Long term health conditions

Finding the right medication

All but three people with long-term conditions that we talked to were taking medications every day. A young man with arthritis is taking seven tablets a day, some to deal with the side effects that come from taking another drug. A young woman with cystic fibrosis said that when she was 12 years old she was taking nearly 80 tablets, including many vitamins, a day; now she takes 6. Some also had a regular routine of physiotherapy exercises (e.g. for cystic fibrosis), dialysis, or IV treatments. 

Most of the young people we talked to said that they coped well with their medications and treatments. Because we talked to people with lots of different conditions, with different treatments, we will concentrate here on 'the taking of' medications, rather than discussing the different drug regimens.

Finding the right medication

Many of the young people we spoke to had tried several medications during the search for their best treatment. A young woman with epilepsy had taken so many different drugs that she sometimes "felt like a rat in a cage". Medications may be changed around in search of the drug, or combination of drugs, that will best help control the condition, alleviate symptoms and minimise some of the side effects. It can take some time to find the drug treatment that really works. It can also be very discouraging to be on an ineffective medication, or getting side effects that make daily tasks difficult, e.g. going to school or even getting up in the morning. Some people had simply refused to continue taking a particular drug because of its effects. The side effects that particularly concerned young people were putting on weight, losing weight, sickness, facial puffiness, fatigue, headaches, lack of concentration and sleep disturbances. Some people pointed out that the side effects listed on the information leaflet are possible, but certainly not guaranteed - so don't let the list alarm you.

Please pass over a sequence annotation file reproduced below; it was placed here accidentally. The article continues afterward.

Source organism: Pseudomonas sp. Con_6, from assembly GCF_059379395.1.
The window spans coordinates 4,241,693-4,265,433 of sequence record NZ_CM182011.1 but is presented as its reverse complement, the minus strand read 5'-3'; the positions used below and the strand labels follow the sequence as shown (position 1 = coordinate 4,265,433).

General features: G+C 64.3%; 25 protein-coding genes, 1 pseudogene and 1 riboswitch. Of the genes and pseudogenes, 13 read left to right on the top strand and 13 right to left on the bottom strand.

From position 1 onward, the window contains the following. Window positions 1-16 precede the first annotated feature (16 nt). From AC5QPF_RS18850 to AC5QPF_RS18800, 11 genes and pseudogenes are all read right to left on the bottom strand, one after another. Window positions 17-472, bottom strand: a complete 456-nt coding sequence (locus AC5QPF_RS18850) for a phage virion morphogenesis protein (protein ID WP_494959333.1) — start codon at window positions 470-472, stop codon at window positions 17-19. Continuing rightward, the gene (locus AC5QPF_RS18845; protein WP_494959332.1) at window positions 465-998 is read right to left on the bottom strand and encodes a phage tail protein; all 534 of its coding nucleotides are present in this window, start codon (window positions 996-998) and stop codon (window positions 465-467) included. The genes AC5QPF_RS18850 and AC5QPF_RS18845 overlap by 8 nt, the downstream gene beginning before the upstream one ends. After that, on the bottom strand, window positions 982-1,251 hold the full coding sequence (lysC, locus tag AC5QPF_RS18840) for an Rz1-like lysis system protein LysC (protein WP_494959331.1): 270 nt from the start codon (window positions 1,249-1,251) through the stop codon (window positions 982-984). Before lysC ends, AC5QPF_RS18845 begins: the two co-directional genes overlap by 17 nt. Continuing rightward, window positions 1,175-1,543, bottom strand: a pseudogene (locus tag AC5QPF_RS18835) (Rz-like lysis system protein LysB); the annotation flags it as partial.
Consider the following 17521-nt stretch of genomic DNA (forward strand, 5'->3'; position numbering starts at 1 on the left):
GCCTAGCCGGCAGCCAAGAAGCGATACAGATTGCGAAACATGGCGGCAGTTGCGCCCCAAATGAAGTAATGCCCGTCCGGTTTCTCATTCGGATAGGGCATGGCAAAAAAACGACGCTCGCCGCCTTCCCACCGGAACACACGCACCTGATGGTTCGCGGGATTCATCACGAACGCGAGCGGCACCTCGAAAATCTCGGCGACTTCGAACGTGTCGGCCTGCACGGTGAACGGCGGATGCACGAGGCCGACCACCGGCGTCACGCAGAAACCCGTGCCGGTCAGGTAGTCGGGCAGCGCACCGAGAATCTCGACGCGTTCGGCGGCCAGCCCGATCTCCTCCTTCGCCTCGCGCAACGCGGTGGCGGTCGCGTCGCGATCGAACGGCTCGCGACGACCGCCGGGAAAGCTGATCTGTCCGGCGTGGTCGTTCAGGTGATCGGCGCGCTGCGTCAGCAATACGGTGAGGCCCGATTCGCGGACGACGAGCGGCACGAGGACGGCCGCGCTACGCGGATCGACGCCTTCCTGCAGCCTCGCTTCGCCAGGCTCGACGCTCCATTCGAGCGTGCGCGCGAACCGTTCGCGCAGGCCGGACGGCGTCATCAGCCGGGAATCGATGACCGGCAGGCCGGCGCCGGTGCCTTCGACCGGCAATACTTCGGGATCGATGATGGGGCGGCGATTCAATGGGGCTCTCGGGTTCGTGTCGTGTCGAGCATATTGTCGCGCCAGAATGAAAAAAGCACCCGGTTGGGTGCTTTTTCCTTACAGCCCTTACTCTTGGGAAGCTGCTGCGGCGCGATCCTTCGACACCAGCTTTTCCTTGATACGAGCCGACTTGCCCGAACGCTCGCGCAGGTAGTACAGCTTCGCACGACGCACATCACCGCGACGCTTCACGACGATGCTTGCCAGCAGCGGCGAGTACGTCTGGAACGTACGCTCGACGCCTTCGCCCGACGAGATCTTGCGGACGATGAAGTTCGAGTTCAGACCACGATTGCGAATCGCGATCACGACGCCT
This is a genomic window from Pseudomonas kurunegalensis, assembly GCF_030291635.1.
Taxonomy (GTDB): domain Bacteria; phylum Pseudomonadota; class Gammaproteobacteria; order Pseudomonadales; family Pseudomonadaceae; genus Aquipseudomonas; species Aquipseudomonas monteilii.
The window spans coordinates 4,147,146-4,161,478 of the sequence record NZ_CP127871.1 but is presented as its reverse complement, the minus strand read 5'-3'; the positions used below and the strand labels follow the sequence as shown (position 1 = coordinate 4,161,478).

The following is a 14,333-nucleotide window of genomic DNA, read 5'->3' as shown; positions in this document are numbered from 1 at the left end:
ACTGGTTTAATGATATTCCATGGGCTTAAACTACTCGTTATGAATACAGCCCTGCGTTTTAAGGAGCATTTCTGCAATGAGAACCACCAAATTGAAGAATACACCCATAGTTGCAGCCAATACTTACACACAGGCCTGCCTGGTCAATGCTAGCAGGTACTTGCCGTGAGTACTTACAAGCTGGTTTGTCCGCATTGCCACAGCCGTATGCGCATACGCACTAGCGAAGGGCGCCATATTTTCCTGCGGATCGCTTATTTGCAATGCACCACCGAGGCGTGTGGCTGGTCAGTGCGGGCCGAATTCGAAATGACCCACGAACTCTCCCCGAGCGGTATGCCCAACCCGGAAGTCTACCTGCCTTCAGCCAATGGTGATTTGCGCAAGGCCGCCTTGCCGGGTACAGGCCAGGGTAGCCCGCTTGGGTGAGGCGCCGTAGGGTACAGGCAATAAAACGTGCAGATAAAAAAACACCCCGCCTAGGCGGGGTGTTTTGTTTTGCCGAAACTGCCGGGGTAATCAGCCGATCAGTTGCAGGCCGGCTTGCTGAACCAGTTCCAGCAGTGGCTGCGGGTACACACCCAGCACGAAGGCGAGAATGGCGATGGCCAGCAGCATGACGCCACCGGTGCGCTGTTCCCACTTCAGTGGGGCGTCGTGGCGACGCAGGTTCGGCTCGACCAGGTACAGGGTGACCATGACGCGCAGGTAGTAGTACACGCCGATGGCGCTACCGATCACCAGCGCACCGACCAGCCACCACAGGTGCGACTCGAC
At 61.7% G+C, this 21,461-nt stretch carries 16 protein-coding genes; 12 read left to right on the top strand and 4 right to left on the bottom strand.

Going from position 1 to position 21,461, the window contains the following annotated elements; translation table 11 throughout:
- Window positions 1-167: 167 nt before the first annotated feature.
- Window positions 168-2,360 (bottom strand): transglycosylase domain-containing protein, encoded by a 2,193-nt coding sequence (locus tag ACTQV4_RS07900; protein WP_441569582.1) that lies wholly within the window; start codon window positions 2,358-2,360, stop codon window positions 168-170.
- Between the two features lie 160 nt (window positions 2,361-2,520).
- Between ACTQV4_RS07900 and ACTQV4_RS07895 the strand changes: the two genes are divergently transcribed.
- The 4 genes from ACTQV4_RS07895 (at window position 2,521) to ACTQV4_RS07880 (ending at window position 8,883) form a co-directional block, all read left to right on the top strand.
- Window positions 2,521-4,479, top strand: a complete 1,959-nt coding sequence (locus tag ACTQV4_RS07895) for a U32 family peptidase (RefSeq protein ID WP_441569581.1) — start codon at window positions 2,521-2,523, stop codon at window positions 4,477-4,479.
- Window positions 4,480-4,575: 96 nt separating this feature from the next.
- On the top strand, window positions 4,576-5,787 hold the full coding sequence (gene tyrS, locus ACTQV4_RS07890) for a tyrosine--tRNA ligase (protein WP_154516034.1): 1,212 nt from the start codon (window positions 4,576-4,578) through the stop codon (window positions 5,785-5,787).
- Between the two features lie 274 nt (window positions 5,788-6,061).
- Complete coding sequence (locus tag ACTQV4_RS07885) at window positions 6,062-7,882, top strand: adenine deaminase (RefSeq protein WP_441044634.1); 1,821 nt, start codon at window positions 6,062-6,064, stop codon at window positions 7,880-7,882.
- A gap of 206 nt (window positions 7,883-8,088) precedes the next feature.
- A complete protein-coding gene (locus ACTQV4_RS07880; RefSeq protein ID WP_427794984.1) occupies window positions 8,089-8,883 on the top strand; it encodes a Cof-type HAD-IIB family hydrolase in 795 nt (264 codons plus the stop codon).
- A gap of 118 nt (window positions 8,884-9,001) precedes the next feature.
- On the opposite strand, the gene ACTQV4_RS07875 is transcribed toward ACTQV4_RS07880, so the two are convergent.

A young man with arthritis knew that his medication had not been fully researched in children but felt that it was worth the potential risk of long term side effects in order to be in remission and feel so much better. Even when there is a known risk young people may be happy to take the medications because alternatives do not exist.

The number, or dosage, of the tablets can vary depending on how well you are doing. Some young people said they could tell if drugs were working by how they felt, but they sometimes worried whether they were taking the most appropriate drug or the correct dosage. 

Many of the young people we interviewed stressed the benefits of finding the right treatment. People particularly appreciated medication that relieved them of constant pain or stiffness, allowed them to attend school or university regularly, or helped them feel more in control of the condition. 

Information and instructions from specialist doctors and nurses is often crucial in helping to control symptoms and condition. Not knowing what you are supposed to do, and not having a point of reference to compare with, can make people feel very uncertain about handling medications. Finding a doctor or nurse who can explain things in person and answer your questions in a way you can understand helps. A young woman with asthma told us that she had been given leaflets about her inhaler but did not understand how to use it properly until a specialist nurse showed her. 

Last reviewed July 2017.

Last updated May 2014.


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